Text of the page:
Advisory boardWhat is an advisory board?

Family-owned businesses often form advisory boards as a source of guidance. Advisory boards differ from the board of directors discussed in this prior blog post in several respects. Primarily, advisory boards guide, not govern, as they do not have legal decision-making authority. When a company is closely held, the owners of the company may select the members of an advisory board. Where ownership spans multiple generations, advisory board members may be selected by the company’s board of directors.

Why would I want one for my business?

The purpose of an advisory board is to expand the business’s circle of trust in order to gain a broader spectrum of knowledge and experience to guide the business. Many business owners view the advisory board as an opportunity to harness expertise that the business might otherwise lack. Unlike owners who serve as both executives and board members of the company, advisory board members are not focused on the day-to-day operations of the business. This distance enables them to provide an objective, strategic, and future-focused perspective in advising the business.

Advisory boards also provide family-owned businesses with a chance to hear an outsider’s perspective—a potential change of pace from the opinions of family members, long-time friends, and employees. Advisory boards can also serve as a neutral group to resolve certain issues, such as transitioning between generations and arbitrating familial disputes. An advisory board can also function as a bridge from a family board to a board with independent members. We will discuss this in more detail in a future blog.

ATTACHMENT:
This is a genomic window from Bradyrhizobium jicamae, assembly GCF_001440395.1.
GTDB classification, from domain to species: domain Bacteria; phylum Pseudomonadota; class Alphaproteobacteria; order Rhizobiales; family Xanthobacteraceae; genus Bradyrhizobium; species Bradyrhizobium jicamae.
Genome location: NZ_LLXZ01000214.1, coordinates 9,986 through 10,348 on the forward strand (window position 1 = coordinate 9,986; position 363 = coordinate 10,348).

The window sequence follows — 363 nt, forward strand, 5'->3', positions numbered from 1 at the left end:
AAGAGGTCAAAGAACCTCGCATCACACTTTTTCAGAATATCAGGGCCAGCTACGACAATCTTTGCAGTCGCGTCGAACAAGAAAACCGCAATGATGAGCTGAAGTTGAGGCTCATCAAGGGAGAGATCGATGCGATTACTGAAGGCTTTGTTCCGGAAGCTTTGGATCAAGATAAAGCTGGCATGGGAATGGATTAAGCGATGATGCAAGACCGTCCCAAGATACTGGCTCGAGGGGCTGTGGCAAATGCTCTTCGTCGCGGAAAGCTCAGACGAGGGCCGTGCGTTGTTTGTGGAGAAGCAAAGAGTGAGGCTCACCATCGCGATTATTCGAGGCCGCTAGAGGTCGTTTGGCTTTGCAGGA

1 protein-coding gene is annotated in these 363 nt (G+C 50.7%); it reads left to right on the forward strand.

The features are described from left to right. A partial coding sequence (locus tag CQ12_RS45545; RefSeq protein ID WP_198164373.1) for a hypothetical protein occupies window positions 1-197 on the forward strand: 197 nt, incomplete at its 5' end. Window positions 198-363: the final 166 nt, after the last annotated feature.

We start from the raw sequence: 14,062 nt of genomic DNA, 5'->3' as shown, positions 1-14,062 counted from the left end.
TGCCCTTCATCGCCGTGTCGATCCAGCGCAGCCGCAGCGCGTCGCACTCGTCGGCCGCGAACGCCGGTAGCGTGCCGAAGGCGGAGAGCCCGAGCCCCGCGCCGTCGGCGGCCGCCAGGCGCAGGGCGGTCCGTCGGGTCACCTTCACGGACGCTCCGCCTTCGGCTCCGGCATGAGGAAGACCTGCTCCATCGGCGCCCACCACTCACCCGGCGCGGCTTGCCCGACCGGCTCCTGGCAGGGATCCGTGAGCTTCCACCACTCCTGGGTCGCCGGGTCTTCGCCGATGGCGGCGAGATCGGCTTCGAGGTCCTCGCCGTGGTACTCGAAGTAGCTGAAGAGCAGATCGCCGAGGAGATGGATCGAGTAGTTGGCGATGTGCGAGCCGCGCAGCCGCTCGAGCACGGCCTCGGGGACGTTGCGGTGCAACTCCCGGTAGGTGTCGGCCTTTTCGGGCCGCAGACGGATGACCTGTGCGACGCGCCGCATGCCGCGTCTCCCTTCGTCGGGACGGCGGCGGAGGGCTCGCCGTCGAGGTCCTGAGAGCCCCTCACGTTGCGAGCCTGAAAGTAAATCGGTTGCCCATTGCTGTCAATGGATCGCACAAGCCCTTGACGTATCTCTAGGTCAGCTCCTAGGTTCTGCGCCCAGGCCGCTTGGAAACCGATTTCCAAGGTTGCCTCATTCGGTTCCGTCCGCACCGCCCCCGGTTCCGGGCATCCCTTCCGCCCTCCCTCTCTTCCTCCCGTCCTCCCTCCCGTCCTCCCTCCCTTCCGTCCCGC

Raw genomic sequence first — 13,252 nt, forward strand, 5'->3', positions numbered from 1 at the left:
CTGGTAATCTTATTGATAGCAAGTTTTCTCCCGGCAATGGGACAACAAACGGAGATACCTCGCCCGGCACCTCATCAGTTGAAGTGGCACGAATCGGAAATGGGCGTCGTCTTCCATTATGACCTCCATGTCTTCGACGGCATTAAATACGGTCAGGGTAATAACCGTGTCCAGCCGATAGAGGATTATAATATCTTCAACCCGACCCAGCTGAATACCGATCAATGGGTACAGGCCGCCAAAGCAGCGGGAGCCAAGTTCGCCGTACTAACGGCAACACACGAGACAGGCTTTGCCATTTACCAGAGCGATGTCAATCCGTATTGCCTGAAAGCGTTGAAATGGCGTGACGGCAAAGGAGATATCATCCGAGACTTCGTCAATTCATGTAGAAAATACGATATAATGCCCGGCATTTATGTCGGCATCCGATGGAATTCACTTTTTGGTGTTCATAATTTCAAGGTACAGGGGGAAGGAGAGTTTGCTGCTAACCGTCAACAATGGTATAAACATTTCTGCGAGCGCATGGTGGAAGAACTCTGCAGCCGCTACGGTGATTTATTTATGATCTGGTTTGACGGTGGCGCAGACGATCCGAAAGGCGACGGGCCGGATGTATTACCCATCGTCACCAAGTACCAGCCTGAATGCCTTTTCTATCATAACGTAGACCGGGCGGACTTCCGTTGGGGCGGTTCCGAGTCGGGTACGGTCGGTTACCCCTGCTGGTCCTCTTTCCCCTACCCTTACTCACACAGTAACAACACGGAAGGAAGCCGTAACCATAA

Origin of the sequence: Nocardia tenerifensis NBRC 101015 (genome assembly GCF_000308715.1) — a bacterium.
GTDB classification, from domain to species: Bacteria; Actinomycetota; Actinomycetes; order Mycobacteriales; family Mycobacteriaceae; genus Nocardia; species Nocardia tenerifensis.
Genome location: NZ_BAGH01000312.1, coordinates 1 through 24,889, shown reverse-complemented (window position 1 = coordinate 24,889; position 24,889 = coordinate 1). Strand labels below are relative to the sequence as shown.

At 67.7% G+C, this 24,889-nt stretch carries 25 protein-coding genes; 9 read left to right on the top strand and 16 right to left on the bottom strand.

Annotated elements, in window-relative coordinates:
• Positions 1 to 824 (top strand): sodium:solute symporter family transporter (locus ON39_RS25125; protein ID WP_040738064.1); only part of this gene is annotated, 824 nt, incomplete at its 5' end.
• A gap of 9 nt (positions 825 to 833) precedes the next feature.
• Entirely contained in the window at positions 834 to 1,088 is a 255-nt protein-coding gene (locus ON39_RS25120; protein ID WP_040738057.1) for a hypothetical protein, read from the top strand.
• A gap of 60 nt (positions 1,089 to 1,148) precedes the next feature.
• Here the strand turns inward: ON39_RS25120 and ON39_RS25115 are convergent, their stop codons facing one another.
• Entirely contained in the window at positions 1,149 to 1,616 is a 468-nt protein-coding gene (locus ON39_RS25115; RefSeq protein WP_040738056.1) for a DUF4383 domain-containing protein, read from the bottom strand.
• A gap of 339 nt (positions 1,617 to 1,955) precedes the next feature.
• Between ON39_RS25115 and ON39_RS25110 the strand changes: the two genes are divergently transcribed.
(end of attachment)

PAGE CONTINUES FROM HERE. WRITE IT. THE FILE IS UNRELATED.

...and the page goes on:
Who should serve on an advisory board?

Successful advisory boards typically contain between three to seven members, although board size and composition should be tailored to the needs of the business and the family owners. Business owners can select individuals that have a preexisting relationship with the business, such as accountants, financial advisors, or lawyers. Family businesses may also choose other experts in the business’s industry and market. Owners should keep in mind the importance of garnering new opinions and perspectives when selecting members of the advisory board.

How do I form an advisory board?

While no formal documentation is legally required to implement an advisory board, we suggest that businesses define their relationship with the advisory board in a written agreement or policy. Some businesses may choose to adopt bylaws of the advisory board or even a charter. Regardless of form, these written documents will serve to memorialize the purpose, parameters and function of the advisory board. Additionally, the board of directors must approve the creation of the advisory board in accordance with the business’s governance documents.